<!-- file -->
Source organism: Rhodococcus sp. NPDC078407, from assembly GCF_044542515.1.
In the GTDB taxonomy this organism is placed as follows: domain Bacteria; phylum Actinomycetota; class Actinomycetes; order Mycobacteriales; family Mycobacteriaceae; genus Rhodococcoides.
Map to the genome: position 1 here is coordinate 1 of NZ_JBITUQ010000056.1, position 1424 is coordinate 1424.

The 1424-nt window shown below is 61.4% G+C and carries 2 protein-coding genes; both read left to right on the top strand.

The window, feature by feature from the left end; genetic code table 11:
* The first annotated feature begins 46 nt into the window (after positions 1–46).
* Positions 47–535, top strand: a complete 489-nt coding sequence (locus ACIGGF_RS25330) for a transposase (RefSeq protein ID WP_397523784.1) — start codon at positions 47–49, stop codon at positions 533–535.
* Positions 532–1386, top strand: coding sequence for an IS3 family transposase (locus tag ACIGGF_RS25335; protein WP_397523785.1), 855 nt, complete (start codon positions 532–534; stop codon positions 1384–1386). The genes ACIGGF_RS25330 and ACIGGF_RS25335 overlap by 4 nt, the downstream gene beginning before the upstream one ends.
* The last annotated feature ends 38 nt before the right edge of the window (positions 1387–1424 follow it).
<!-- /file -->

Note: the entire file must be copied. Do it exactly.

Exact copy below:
Source organism: Rhodococcus sp. NPDC078407, from assembly GCF_044542515.1.
In the GTDB taxonomy this organism is placed as follows: domain Bacteria; phylum Actinomycetota; class Actinomycetes; order Mycobacteriales; family Mycobacteriaceae; genus Rhodococcoides.
Map to the genome: position 1 here is coordinate 1 of NZ_JBITUQ010000056.1, position 1424 is coordinate 1424.

The 1424-nt window shown below is 61.4% G+C and carries 2 protein-coding genes; both read left to right on the top strand.

The window, feature by feature from the left end; genetic code table 11:
* The first annotated feature begins 46 nt into the window (after positions 1–46).
* Positions 47–535, top strand: a complete 489-nt coding sequence (locus ACIGGF_RS25330) for a transposase (RefSeq protein ID WP_397523784.1) — start codon at positions 47–49, stop codon at positions 533–535.
* Positions 532–1386, top strand: coding sequence for an IS3 family transposase (locus tag ACIGGF_RS25335; protein WP_397523785.1), 855 nt, complete (start codon positions 532–534; stop codon positions 1384–1386). The genes ACIGGF_RS25330 and ACIGGF_RS25335 overlap by 4 nt, the downstream gene beginning before the upstream one ends.
* The last annotated feature ends 38 nt before the right edge of the window (positions 1387–1424 follow it).